Still, the long weeks of summer sequestration in my climate-controlled house got me thinking. If we can’t be outdoors in the summer, maybe we need to treat it like winter in the North. Should Texans reconsider our calendar? It might sound like the heat’s gotten to me, but hear me out.
Let’s put Texas kids in air-conditioned schools in June, July, and August, when it’s a hellscape outside. A 2017 survey found that our six largest school districts already have air-conditioning; those that don’t, or that need to update aging HVAC systems, should be prioritizing this for students’ safety. If we flipped the schedule, kids could stay cool while learning during the day and then play indoor sports usually reserved for winter after school. Basketball, volleyball, and wrestling would all work in the air-conditioning. And what better time to fill a cool, dark theater hall for the big musical production than in the heat of summer?
Fall can remain fall. The earth’s tilted axis will shift us from the sun’s strong glare; temperatures will dip. The heat dome will finally, thankfully, collapse. Football can still happen in September, October, and November (though moving the start of the season a little later seems like a good idea). Homecoming and all the autumnal festivities are a go. Some things are sacred.
Then, during winter, we could act like it’s spring. It’s not too cold for outdoor sports such as baseball, soccer, or track in December, ice storms notwithstanding. Prom in late January will be lovely. Graduation can happen at the end of February. The weather will still have a bit of delightful crispness. The redbuds will be just showing their blossoms, as will an intrepid bluebonnet or two.
And guess what: school’s out for spring! Instead of three months off from June to August, vacation would last from March through May. This has always been the ideal time to be outside in Texas, and now that’s even more true. Instead of one fleeting week for spring break—it never feels like enough—this will be a long, luxurious spring vacation. During family camping trips in March, at camps in April, and at festivals in May, everyone can enjoy the gorgeous weather. We won’t be sweating through our clothes. We won’t be chugging cold water and rubbing ice across our wrists. We can be outside during the best season in the South.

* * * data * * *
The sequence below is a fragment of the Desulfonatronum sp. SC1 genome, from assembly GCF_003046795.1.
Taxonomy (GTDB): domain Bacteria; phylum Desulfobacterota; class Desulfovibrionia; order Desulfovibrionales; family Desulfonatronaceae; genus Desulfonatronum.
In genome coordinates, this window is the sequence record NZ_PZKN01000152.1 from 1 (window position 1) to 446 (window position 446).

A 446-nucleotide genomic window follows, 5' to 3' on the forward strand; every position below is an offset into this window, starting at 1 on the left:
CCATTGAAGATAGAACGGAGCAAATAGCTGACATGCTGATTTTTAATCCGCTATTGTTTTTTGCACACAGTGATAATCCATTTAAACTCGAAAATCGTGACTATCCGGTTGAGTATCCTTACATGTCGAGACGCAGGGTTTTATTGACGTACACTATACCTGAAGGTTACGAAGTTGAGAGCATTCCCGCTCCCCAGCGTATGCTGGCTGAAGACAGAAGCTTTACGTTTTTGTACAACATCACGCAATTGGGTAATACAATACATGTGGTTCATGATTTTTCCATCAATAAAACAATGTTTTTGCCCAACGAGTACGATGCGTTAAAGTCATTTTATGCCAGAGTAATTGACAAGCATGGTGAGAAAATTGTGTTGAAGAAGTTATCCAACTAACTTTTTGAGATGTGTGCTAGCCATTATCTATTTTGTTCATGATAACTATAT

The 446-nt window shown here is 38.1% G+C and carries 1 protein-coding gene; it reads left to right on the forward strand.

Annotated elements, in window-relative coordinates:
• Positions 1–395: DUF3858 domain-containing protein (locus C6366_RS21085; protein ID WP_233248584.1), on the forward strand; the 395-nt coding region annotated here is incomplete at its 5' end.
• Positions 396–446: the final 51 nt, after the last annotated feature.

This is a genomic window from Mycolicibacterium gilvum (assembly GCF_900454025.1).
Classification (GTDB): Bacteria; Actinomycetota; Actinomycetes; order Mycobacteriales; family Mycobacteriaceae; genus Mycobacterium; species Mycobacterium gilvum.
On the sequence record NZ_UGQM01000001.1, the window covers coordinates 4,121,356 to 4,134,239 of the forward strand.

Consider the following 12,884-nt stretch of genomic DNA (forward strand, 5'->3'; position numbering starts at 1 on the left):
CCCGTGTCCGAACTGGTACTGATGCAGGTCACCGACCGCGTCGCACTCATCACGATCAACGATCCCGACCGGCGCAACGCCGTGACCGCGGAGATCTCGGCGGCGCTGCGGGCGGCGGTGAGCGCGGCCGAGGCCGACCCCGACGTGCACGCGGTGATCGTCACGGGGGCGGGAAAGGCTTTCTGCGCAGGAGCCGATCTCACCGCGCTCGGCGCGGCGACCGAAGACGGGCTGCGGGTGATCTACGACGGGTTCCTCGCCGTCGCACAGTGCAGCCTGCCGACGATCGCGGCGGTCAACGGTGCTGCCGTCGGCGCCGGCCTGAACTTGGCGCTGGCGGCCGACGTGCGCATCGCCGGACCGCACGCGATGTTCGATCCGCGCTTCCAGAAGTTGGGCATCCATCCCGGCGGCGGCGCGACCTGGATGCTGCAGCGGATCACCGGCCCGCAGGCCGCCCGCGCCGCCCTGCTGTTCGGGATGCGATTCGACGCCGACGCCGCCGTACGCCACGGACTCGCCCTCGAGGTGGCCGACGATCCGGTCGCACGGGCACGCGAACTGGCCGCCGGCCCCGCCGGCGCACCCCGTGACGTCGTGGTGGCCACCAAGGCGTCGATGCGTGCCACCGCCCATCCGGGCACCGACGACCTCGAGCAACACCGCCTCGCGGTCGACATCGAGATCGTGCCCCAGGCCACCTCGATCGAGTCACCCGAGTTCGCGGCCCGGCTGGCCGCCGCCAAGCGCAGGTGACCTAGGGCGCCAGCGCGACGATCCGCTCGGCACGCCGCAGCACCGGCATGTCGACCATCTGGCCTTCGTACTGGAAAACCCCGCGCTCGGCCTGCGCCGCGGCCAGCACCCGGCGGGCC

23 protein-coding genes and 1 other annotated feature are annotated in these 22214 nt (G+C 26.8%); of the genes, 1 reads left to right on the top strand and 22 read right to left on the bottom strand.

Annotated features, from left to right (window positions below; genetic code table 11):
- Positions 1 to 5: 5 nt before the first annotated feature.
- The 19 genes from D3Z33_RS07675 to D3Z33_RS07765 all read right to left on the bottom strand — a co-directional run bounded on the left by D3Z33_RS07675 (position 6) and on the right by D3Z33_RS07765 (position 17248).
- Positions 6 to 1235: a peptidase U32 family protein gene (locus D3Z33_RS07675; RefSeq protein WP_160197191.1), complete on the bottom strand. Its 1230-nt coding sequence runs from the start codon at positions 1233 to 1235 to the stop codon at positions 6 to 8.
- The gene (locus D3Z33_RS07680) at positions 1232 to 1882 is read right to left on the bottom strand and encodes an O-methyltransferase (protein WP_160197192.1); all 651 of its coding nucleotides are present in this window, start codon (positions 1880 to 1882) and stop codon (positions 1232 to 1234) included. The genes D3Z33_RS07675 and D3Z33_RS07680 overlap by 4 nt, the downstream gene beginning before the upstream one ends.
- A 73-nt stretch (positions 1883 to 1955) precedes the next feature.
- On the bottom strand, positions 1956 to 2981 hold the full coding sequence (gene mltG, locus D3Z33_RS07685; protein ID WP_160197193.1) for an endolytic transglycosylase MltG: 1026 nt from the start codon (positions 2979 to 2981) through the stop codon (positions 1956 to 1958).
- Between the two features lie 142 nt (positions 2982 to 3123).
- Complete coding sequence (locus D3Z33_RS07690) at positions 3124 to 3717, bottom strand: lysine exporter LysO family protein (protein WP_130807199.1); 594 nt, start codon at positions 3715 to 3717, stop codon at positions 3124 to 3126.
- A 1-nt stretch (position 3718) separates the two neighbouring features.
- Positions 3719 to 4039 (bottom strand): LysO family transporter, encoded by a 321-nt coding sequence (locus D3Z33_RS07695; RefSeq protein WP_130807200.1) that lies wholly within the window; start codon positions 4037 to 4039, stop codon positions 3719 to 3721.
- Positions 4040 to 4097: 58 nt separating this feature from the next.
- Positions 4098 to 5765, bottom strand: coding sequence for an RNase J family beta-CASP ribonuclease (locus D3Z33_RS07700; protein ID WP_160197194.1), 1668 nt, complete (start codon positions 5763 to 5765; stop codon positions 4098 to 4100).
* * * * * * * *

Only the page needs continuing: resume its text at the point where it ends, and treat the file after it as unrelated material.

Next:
When temperatures hit triple digits in June, the kids can return to the air-conditioned safety of school. I really think it could work. Let’s make summer winter in Texas!
Look, I’m realistic that those in a position to make this kind of radical change won’t jump at the wisdom of such a seasonal switcheroo. (We’re so stubborn about even one hour in that whole daylight savings issue.) And sure, cutting ourselves off from the Northeast’s calendar could stoke some old rivalries that might better remain cool.
But I will make one prediction that I believe will come to pass. There’s going to be a new parental directive that Texas kids will start hearing all summer long, and it will have the echoes of the northern winter: “Put on your coat before you go outside!” Though there’ll be one more piece to the admonition as our kids step out into the sweltering air: “I sure hope you remembered to charge your jacket’s AC unit last night.”